• Costea Roland, Cyber ​​Security / GDPR technical expert and trainer, head of security, compliance and privacy architect
  • Cîmpeanu Toma, President of the National Association for Information Systems Security
  • Iancu Ștefan, Legal Advisor, Ethics & Compliance Specialist, CEO Iprivacy
  • Buzianu Oana, Security Consultant – Certified Ethical Hacker – Pentester, CEO WINTECH

This new council is involved by the ASCPD Board of Directors in order to make strategic decisions and before launching projects with a major impact on the image of the ASCPD. The result of this consultation is materialized by issuing opinions and recommendations that the ASCPD Advisory Board communicates to the President.

People interested in becoming members of ASCPD can find all the information on the association's website www.ascpd.ro

The ASCPD projects for the 2020-2022 period are the following:

  1. Launching a national campaign to evaluate and raise awareness of the importance of the DPO in the public institutions in Romania, which aims to assess the degree of compliance of public institutions in Romania from the point of view of art. 37 of Regulation 679/2016, creation of new jobs for the DPOs in public institutions in Romania and conducting a study on the evolution of compliance of public institutions in Romania from the point of view of art. 37 of Regulation 679/2016.
  2. Creating and implementing a certification system for ASCPD members by passing an exam with high difficulty and the obligation to obtain annually a minimum number of continuing professional education credits. Development and publication of the National Register of ASCPD certified members.
  3. Elaboration of a “Code of Conduct for Romanian Controllers”, according to art. 40 of EU Regulation 2016/679.
  4. Elaboration and adoption of a “Code of Conduct of the Data Protection Officer” and of a “Code of Ethics of the ASCPD member” to which all members of the association will adhere.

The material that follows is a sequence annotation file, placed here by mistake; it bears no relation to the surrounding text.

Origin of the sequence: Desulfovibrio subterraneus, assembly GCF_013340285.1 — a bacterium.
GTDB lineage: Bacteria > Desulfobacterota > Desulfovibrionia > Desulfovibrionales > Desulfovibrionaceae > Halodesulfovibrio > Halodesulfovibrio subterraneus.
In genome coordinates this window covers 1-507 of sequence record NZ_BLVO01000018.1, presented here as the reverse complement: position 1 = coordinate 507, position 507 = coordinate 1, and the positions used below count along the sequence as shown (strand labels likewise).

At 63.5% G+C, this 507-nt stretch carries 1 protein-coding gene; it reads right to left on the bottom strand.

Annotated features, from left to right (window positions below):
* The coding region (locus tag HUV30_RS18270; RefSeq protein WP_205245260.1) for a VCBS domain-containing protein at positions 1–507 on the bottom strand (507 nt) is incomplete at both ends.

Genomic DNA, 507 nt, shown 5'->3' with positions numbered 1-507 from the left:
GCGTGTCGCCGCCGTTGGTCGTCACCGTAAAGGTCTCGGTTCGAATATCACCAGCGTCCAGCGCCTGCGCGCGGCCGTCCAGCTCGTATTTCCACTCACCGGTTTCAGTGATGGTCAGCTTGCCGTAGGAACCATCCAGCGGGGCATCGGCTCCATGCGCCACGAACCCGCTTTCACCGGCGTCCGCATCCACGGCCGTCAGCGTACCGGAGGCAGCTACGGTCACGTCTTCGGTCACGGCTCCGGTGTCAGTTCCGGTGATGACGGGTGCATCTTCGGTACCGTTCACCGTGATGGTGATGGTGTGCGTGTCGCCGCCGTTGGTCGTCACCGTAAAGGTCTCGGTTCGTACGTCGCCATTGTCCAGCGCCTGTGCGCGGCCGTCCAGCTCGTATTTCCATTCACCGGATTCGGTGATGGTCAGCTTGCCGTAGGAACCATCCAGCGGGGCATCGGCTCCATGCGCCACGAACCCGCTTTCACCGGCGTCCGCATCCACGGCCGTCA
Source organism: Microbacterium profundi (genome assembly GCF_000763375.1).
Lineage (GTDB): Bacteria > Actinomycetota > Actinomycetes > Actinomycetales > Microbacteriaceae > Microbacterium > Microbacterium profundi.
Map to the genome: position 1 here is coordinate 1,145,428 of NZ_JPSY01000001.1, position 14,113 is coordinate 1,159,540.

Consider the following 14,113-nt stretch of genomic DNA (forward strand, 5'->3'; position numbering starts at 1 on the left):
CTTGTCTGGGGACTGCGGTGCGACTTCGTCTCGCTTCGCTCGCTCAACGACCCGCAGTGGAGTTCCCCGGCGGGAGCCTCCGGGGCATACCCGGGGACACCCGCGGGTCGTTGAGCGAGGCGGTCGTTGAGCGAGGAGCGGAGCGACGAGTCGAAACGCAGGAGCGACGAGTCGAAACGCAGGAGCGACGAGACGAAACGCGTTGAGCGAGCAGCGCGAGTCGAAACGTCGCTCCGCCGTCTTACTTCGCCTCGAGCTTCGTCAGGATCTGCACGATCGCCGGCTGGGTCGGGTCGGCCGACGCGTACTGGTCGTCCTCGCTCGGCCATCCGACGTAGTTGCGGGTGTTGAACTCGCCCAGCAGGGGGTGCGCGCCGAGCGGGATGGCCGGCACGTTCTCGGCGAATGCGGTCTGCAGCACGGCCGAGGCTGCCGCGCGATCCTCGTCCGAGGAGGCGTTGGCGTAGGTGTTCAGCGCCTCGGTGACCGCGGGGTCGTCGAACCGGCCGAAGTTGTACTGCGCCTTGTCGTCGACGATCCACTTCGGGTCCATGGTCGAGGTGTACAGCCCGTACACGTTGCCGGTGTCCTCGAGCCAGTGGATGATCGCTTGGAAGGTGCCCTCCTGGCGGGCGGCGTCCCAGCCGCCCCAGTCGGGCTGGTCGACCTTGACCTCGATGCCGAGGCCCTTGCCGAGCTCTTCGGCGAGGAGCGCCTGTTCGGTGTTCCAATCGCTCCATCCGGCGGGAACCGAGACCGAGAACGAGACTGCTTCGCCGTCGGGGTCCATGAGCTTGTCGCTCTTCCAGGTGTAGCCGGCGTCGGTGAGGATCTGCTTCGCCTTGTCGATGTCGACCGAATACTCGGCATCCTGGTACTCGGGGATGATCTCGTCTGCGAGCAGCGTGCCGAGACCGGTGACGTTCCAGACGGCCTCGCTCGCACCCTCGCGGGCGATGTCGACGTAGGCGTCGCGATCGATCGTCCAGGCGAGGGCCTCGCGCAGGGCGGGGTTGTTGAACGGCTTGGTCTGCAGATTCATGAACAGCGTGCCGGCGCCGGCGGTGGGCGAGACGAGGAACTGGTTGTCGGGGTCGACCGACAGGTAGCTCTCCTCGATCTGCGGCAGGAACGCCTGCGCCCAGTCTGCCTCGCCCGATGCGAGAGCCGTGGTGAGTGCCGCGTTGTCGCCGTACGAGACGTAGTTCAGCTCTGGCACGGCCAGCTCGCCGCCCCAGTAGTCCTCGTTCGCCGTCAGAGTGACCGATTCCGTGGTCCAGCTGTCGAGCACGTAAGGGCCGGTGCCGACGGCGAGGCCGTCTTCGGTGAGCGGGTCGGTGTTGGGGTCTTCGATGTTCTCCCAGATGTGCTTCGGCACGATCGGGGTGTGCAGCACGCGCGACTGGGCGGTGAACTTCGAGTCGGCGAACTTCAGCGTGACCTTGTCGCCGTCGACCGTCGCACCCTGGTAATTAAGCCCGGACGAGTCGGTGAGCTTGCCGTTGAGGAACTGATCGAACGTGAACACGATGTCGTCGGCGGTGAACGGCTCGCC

5. Obtaining a place in the Economic and Social Committee through which all legislative proposals are approved, in an advisory role, according to Law 248/2013.
  6. Obtaining the status of rapporteur for the European Data Protection Authorities
  7. Continuation of the exchange programs within European institutions or associations with similar status, intended for ASCPD members.
  8. Launching a mentoring program for ASCPD members.
  9. Annual organization of a national conference on the occasion of the European Data Protection Day ( January 28)
  10. Promoting May 25 as the Romanian National Day of the Data Protection Officer in Romania.

 

About the Romanian Association of Specialists in Privacy and Data Protection (ASCPD)

The Association of Privacy and Data Protection Specialists (ASCPD) is created to inform and bring together professionals wishing to successfully manage the implementation of the General Data Protection Regulation 2016/679 and related legislation, acting as an advisory body. professional for individuals and organizations. ASPDC is a non-governmental, autonomous, apolitical and non-profit organization that helps to define, support and improve the profession of Data Protection Officer and other specialists in the field and operates in accordance with the provisions of GO no. 26/2000.

The ASCPD guides data protection officers and other data privacy specialists in resolving many legal, technical and organizational issues in order to strike an appropriate balance between the interests of data subjects, who need protection, and those of operators.